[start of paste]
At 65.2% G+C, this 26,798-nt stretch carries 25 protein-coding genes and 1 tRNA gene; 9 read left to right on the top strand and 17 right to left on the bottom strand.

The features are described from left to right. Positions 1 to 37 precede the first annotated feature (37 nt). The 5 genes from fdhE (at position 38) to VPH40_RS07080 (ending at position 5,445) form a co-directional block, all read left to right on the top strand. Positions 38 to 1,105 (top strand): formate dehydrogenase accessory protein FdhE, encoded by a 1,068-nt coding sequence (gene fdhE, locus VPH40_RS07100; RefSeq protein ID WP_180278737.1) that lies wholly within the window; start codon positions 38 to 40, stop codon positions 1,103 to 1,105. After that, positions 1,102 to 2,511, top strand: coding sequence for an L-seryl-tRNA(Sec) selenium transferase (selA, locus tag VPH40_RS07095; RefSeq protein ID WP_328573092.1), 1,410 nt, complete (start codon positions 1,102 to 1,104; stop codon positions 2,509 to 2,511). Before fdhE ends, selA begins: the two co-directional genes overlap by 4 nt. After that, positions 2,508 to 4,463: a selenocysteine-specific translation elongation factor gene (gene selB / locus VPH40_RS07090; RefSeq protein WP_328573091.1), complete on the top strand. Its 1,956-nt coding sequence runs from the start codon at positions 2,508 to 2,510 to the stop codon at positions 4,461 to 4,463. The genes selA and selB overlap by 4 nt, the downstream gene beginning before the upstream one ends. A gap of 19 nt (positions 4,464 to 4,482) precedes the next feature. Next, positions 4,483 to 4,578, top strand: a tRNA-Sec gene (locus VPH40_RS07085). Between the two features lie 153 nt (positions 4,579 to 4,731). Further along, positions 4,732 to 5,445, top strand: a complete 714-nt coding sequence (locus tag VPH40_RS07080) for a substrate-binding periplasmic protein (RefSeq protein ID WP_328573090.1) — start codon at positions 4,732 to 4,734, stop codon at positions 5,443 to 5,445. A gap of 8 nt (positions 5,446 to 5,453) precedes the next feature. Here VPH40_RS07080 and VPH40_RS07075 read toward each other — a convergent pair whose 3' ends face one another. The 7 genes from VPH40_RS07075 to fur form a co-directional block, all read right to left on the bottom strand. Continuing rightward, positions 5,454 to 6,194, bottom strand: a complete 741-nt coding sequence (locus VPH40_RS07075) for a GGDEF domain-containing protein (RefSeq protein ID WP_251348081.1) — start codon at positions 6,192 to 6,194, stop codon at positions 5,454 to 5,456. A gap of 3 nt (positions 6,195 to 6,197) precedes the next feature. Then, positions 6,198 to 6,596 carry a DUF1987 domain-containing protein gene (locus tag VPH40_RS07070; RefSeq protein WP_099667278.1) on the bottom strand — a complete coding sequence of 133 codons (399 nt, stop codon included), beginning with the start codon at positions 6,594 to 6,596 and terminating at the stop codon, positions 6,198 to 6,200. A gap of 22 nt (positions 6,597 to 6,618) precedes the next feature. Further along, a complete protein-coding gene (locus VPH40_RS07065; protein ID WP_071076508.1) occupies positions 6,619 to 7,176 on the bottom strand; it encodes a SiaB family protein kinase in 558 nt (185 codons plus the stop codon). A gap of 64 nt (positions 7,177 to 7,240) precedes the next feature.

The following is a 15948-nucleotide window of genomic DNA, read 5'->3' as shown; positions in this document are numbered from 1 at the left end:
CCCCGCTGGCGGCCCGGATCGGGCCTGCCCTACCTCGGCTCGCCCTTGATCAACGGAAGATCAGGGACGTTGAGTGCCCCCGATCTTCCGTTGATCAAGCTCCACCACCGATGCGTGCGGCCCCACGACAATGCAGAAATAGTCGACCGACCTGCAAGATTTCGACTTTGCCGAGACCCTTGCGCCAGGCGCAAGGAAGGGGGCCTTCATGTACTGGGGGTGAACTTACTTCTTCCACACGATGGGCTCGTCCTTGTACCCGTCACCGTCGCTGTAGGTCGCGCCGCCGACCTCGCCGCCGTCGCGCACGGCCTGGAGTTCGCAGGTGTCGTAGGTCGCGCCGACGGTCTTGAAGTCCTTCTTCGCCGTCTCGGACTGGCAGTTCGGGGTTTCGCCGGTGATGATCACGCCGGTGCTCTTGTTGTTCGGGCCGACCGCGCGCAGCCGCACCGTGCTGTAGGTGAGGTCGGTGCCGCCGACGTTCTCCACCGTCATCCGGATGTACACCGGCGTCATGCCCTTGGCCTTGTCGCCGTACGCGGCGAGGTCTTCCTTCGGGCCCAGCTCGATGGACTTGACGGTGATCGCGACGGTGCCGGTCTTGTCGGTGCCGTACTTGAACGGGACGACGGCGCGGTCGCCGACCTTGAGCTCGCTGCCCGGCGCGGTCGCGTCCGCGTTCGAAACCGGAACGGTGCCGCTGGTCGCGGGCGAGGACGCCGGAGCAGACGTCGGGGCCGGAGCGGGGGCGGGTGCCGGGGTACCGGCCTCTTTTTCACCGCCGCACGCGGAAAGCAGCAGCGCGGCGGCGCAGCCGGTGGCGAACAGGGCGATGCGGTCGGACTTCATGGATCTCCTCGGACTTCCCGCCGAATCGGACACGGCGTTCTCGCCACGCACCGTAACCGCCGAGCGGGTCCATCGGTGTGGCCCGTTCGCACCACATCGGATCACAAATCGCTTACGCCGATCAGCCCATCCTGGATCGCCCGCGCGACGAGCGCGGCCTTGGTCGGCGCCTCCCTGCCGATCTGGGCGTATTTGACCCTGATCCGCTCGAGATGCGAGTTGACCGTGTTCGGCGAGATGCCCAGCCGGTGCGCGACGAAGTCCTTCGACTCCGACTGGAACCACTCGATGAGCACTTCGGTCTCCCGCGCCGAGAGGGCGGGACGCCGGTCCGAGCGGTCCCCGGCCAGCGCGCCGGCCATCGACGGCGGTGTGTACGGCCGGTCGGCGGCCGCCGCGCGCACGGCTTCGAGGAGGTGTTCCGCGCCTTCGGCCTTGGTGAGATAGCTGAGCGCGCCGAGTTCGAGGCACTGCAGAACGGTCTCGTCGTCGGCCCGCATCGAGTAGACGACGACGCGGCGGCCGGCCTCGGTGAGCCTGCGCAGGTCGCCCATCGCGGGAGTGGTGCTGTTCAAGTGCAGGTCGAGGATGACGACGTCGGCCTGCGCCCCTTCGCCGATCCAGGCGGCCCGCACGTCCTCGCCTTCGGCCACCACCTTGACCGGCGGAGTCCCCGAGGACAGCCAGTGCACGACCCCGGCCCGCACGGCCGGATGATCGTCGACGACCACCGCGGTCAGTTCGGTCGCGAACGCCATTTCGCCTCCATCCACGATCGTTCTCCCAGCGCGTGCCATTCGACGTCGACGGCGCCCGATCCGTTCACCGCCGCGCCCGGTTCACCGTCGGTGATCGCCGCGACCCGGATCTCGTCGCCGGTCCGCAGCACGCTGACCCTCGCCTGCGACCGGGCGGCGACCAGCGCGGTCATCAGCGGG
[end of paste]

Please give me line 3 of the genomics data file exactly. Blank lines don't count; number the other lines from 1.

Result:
The following is a 15948-nucleotide window of genomic DNA, read 5'->3' as shown; positions in this document are numbered from 1 at the left end: